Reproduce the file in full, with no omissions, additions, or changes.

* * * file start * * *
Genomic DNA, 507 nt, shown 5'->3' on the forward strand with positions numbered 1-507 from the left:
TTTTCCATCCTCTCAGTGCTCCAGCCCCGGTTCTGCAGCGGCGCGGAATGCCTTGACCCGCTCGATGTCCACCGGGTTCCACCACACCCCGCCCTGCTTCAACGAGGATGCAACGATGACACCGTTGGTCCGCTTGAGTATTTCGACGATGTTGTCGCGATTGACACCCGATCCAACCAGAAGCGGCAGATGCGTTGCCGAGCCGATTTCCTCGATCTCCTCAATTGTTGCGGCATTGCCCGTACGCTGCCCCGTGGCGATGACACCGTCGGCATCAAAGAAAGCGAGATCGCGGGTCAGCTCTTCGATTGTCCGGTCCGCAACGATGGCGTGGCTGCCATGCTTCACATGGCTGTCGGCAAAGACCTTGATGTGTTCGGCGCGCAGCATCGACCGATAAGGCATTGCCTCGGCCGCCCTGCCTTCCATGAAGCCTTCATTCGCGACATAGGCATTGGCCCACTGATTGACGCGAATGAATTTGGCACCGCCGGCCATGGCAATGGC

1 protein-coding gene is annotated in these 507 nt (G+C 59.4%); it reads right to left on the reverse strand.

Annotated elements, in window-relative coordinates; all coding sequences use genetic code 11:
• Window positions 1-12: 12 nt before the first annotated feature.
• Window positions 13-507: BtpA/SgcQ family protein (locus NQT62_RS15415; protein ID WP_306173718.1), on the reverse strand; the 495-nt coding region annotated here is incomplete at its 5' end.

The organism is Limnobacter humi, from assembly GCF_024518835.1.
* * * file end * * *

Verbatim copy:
Genomic DNA, 507 nt, shown 5'->3' on the forward strand with positions numbered 1-507 from the left:
TTTTCCATCCTCTCAGTGCTCCAGCCCCGGTTCTGCAGCGGCGCGGAATGCCTTGACCCGCTCGATGTCCACCGGGTTCCACCACACCCCGCCCTGCTTCAACGAGGATGCAACGATGACACCGTTGGTCCGCTTGAGTATTTCGACGATGTTGTCGCGATTGACACCCGATCCAACCAGAAGCGGCAGATGCGTTGCCGAGCCGATTTCCTCGATCTCCTCAATTGTTGCGGCATTGCCCGTACGCTGCCCCGTGGCGATGACACCGTCGGCATCAAAGAAAGCGAGATCGCGGGTCAGCTCTTCGATTGTCCGGTCCGCAACGATGGCGTGGCTGCCATGCTTCACATGGCTGTCGGCAAAGACCTTGATGTGTTCGGCGCGCAGCATCGACCGATAAGGCATTGCCTCGGCCGCCCTGCCTTCCATGAAGCCTTCATTCGCGACATAGGCATTGGCCCACTGATTGACGCGAATGAATTTGGCACCGCCGGCCATGGCAATGGC

1 protein-coding gene is annotated in these 507 nt (G+C 59.4%); it reads right to left on the reverse strand.

Annotated elements, in window-relative coordinates; all coding sequences use genetic code 11:
• Window positions 1-12: 12 nt before the first annotated feature.
• Window positions 13-507: BtpA/SgcQ family protein (locus NQT62_RS15415; protein ID WP_306173718.1), on the reverse strand; the 495-nt coding region annotated here is incomplete at its 5' end.

The organism is Limnobacter humi, from assembly GCF_024518835.1.